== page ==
What could I have possibly said or done to make you
destroy me with so much bad poetry?  May the gods
do very bad things to that client of yours who originally
sent you this wicked gift.  Because if, as I suspect, Sulla
the elementary school teacher gave this new and well-chosen
gift to you then this situation has not turned out so badly
for me, and, in fact, it is good and fortuitous, and your
efforts are not in vain. Oh great gods, what a horrible
and accursed little book! That very book which I am
convinced you sent to your friend Catullus on this best
of days, Saturnalia, so that I might die again and again
on this day!  I will not, absolutely not, let this go,
you trickster.  As soon as it is light out, I am running
to the bookshop and collecting all the poisonous poetry I can
find for you—Suffenus and Caesius and Aquinus.  I will
pay you back with these punishments!  And as for you,
bad poets, goodbye! Go away!  Go back to that place where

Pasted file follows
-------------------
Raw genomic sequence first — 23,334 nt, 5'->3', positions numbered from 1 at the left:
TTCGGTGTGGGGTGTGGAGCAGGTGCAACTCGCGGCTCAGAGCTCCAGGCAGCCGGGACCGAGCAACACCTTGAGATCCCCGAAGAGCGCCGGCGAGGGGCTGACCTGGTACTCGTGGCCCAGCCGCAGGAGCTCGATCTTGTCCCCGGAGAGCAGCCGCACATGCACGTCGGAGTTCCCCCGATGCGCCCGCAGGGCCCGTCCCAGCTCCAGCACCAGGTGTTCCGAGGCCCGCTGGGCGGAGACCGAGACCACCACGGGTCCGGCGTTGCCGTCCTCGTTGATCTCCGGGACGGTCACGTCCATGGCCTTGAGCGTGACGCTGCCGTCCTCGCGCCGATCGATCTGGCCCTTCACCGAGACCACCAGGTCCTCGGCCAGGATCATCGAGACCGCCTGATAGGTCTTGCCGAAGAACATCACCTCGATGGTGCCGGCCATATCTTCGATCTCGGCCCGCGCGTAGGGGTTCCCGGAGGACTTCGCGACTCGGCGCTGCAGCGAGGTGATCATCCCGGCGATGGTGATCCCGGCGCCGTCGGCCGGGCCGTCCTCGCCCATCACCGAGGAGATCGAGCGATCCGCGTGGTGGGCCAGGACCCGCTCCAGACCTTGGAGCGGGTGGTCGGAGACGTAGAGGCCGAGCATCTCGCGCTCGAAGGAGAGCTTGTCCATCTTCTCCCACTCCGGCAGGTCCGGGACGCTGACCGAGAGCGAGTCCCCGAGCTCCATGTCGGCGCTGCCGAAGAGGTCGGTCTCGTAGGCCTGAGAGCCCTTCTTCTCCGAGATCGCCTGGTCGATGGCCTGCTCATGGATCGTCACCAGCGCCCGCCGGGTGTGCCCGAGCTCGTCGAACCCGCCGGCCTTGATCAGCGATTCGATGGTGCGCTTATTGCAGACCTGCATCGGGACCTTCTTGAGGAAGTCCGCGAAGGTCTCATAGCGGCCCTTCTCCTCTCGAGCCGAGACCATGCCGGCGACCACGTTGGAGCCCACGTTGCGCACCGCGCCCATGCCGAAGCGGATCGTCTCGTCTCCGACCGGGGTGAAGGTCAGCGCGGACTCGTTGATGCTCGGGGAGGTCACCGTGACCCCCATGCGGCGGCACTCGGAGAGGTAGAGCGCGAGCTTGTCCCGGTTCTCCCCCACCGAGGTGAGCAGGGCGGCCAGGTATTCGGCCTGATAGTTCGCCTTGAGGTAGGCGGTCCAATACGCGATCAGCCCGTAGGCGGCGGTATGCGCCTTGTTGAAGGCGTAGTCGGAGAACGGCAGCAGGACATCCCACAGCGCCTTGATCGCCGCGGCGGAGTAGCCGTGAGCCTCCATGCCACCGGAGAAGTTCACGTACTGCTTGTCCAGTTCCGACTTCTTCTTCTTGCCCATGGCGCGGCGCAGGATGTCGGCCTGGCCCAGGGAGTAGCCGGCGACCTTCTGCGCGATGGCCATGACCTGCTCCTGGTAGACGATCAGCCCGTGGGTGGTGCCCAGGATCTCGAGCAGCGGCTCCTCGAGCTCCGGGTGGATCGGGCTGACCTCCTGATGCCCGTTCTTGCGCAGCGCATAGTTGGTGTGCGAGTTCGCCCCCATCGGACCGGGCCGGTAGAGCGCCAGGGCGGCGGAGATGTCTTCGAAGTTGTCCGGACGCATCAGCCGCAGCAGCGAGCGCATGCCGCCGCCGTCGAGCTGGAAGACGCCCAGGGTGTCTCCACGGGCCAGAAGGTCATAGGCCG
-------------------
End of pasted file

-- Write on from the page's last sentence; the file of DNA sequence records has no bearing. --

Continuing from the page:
you got your bad feet, the troubles of our generation,
you absolute worst of all poets!

We know from his other poems that Calvus is one of Catullus’s most dear and well-respected friends.  In addition to being a poet, Calvus is also a lawyer and Vatinianus who is mentioned in the first few lines in the poem is an odious man that Calvus once prosecuted.  Catullus considers Calvus an excellent poet and the two close friends would have contests and challenge each other to poetry duels.  A book of lousy poetry seems a fitting joke gift between these men.  What makes Calvus’s gift especially bad (and funny) is that he regifted it!  Catullus calls Calvus out in the poem for his regifting—Calvus received the book as payment from one of his clients, named Sulla, and Calvus then passes the book off to Catullus.  Catullus also calls Sulla, the original giver of the books,  an elementary school teacher, which in ancient Rome is an insult to Sulla’s intelligence.  The part of the poem that has always amazed me is that Catullus threatens to get Calvus back by emptying the bookshop of every bad piece of poetry he can find, and he names names!  Of the three he mentions, Suffenus is the poet whose writing we know the most about; in Carmen 22, Catullus describes Suffenus’s verse as akin to lines composed by a goat herder or ditch digger.  Oh to have seen the look on Calvus’s face when he reads that book of poetry.  Nice burn, Catullus!